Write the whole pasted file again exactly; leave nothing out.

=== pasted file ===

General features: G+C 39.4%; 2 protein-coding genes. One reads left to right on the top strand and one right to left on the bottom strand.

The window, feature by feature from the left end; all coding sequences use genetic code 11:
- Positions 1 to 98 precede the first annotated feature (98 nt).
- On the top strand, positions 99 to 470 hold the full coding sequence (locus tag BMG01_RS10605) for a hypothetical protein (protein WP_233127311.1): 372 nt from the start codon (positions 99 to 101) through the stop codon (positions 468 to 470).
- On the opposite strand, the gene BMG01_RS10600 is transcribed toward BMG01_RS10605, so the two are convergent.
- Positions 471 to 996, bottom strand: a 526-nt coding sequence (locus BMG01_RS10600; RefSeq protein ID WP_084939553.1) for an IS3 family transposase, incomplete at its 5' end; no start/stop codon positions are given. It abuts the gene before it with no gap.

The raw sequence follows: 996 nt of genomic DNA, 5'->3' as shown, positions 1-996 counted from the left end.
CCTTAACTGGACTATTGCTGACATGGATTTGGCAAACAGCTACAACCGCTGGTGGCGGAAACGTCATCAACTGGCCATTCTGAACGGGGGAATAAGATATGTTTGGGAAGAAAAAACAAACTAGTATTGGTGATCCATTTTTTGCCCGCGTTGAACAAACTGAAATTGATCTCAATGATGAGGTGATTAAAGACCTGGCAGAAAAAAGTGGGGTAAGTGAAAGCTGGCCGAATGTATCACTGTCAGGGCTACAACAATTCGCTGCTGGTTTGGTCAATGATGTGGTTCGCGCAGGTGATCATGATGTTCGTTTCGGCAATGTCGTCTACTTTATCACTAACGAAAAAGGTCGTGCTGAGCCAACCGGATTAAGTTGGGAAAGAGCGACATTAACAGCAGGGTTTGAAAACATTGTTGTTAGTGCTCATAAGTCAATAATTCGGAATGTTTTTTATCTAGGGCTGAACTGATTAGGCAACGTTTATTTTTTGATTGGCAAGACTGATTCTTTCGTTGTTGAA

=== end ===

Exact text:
General features: G+C 39.4%; 2 protein-coding genes. One reads left to right on the top strand and one right to left on the bottom strand.

The window, feature by feature from the left end; all coding sequences use genetic code 11:
- Positions 1 to 98 precede the first annotated feature (98 nt).
- On the top strand, positions 99 to 470 hold the full coding sequence (locus tag BMG01_RS10605) for a hypothetical protein (protein WP_233127311.1): 372 nt from the start codon (positions 99 to 101) through the stop codon (positions 468 to 470).
- On the opposite strand, the gene BMG01_RS10600 is transcribed toward BMG01_RS10605, so the two are convergent.
- Positions 471 to 996, bottom strand: a 526-nt coding sequence (locus BMG01_RS10600; RefSeq protein ID WP_084939553.1) for an IS3 family transposase, incomplete at its 5' end; no start/stop codon positions are given. It abuts the gene before it with no gap.

The raw sequence follows: 996 nt of genomic DNA, 5'->3' as shown, positions 1-996 counted from the left end.
CCTTAACTGGACTATTGCTGACATGGATTTGGCAAACAGCTACAACCGCTGGTGGCGGAAACGTCATCAACTGGCCATTCTGAACGGGGGAATAAGATATGTTTGGGAAGAAAAAACAAACTAGTATTGGTGATCCATTTTTTGCCCGCGTTGAACAAACTGAAATTGATCTCAATGATGAGGTGATTAAAGACCTGGCAGAAAAAAGTGGGGTAAGTGAAAGCTGGCCGAATGTATCACTGTCAGGGCTACAACAATTCGCTGCTGGTTTGGTCAATGATGTGGTTCGCGCAGGTGATCATGATGTTCGTTTCGGCAATGTCGTCTACTTTATCACTAACGAAAAAGGTCGTGCTGAGCCAACCGGATTAAGTTGGGAAAGAGCGACATTAACAGCAGGGTTTGAAAACATTGTTGTTAGTGCTCATAAGTCAATAATTCGGAATGTTTTTTATCTAGGGCTGAACTGATTAGGCAACGTTTATTTTTTGATTGGCAAGACTGATTCTTTCGTTGTTGAA